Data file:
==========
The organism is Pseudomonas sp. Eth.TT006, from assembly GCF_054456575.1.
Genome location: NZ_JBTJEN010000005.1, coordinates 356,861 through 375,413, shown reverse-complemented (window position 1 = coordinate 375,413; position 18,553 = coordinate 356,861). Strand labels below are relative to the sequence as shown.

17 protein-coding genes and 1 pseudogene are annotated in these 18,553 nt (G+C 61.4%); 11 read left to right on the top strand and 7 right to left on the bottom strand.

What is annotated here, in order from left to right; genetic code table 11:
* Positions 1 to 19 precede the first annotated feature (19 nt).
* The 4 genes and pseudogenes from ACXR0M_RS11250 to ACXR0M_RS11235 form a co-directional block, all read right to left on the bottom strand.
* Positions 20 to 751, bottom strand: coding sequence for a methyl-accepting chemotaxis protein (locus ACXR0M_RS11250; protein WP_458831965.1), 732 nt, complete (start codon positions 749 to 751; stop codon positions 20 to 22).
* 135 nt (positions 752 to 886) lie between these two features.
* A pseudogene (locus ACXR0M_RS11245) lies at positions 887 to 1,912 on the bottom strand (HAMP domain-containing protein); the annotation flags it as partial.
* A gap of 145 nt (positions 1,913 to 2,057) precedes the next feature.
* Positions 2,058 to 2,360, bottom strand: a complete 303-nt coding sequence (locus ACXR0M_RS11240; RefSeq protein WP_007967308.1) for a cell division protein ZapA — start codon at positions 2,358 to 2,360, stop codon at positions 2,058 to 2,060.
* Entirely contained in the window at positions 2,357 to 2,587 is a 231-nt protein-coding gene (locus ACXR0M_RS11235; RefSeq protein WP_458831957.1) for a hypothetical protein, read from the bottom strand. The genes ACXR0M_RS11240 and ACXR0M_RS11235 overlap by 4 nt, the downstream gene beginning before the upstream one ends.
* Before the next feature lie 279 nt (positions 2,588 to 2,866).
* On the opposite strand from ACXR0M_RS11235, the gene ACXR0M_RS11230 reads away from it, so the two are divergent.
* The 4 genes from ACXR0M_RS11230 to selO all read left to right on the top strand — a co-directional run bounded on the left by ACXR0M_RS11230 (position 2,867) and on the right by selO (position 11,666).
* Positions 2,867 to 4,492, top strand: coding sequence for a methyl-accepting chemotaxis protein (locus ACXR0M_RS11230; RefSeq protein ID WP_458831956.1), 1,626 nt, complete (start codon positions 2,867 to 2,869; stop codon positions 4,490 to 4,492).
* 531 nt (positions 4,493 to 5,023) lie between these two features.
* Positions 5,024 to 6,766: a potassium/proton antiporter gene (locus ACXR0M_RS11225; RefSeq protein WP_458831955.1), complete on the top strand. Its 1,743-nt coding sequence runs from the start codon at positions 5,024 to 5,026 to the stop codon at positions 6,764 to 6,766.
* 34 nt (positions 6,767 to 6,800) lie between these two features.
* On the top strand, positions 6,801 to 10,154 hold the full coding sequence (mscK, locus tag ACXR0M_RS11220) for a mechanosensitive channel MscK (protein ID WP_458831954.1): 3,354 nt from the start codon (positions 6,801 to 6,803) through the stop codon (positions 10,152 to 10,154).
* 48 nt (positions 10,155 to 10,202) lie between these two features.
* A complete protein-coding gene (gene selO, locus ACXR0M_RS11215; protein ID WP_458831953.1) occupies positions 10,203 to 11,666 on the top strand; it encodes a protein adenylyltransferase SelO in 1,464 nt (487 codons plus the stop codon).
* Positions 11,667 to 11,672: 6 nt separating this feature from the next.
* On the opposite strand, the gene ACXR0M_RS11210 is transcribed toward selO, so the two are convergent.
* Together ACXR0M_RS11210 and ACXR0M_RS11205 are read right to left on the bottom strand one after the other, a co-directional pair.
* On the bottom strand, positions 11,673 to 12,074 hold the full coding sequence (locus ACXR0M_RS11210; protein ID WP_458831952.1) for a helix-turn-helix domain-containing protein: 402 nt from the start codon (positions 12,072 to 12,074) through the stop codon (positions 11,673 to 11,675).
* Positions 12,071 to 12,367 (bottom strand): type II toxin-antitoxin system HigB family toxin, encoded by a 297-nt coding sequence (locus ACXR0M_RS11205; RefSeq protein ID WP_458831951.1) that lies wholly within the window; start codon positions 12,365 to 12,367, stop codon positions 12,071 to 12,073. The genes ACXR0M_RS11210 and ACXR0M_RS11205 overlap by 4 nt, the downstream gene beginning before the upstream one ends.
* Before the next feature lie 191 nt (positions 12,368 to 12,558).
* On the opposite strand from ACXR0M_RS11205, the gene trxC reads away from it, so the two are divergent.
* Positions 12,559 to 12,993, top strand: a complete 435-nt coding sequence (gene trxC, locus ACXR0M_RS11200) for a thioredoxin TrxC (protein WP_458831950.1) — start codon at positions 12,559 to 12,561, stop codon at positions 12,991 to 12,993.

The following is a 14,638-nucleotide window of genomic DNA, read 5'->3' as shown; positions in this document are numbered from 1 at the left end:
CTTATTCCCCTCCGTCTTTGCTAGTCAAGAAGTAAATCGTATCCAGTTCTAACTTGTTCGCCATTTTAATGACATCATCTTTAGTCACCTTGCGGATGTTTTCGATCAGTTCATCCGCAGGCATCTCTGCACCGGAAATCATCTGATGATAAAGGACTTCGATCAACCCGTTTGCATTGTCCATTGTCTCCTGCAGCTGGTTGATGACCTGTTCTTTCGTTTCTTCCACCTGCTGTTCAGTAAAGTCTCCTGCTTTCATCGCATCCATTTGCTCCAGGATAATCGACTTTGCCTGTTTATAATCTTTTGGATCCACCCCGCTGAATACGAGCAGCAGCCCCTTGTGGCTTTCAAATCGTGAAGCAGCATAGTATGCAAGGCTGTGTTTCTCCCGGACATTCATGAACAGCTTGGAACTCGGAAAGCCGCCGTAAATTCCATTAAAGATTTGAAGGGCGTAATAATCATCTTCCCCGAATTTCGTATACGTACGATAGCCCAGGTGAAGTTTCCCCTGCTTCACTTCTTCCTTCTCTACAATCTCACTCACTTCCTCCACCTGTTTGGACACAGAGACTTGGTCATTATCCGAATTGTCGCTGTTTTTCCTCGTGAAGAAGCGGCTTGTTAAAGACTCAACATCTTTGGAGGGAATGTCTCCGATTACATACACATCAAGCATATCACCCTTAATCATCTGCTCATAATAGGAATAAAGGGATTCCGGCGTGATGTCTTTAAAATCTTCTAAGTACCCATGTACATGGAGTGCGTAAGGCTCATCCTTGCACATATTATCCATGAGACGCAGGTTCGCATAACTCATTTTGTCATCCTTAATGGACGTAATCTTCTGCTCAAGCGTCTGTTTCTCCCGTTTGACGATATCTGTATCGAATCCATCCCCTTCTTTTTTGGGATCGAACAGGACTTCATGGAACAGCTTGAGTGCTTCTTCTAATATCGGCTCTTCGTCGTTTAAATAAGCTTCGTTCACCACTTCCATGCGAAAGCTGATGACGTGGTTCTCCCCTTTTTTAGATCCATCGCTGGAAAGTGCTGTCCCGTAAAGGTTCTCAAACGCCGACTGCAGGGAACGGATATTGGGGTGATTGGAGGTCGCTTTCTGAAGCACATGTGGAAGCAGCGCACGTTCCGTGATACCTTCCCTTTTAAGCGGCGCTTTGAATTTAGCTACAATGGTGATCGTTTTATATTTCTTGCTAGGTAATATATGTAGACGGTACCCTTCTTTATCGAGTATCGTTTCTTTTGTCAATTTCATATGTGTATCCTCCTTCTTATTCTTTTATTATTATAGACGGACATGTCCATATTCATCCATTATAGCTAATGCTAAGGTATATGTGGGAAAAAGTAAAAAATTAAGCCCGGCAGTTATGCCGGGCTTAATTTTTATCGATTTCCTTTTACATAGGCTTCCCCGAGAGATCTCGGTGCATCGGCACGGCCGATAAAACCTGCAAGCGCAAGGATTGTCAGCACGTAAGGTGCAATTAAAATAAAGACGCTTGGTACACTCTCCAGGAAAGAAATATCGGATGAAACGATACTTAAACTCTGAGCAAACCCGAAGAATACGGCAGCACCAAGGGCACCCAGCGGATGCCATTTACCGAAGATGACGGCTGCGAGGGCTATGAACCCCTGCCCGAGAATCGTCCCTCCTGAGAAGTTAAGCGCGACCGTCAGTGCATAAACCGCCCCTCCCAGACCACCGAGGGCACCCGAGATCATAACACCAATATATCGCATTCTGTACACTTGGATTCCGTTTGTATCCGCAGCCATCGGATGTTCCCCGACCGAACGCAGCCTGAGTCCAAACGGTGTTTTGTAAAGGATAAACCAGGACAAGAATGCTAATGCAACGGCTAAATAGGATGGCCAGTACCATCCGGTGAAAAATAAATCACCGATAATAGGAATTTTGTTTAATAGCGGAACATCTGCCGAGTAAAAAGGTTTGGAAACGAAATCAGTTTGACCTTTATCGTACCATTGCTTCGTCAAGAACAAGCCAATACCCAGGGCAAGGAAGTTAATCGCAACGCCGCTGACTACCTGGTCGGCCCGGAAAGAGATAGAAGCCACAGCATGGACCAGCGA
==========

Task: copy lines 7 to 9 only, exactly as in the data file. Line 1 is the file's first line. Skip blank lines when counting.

* Positions 20 to 751, bottom strand: coding sequence for a methyl-accepting chemotaxis protein (locus ACXR0M_RS11250; protein WP_458831965.1), 732 nt, complete (start codon positions 749 to 751; stop codon positions 20 to 22).
* 135 nt (positions 752 to 886) lie between these two features.
* A pseudogene (locus ACXR0M_RS11245) lies at positions 887 to 1,912 on the bottom strand (HAMP domain-containing protein); the annotation flags it as partial.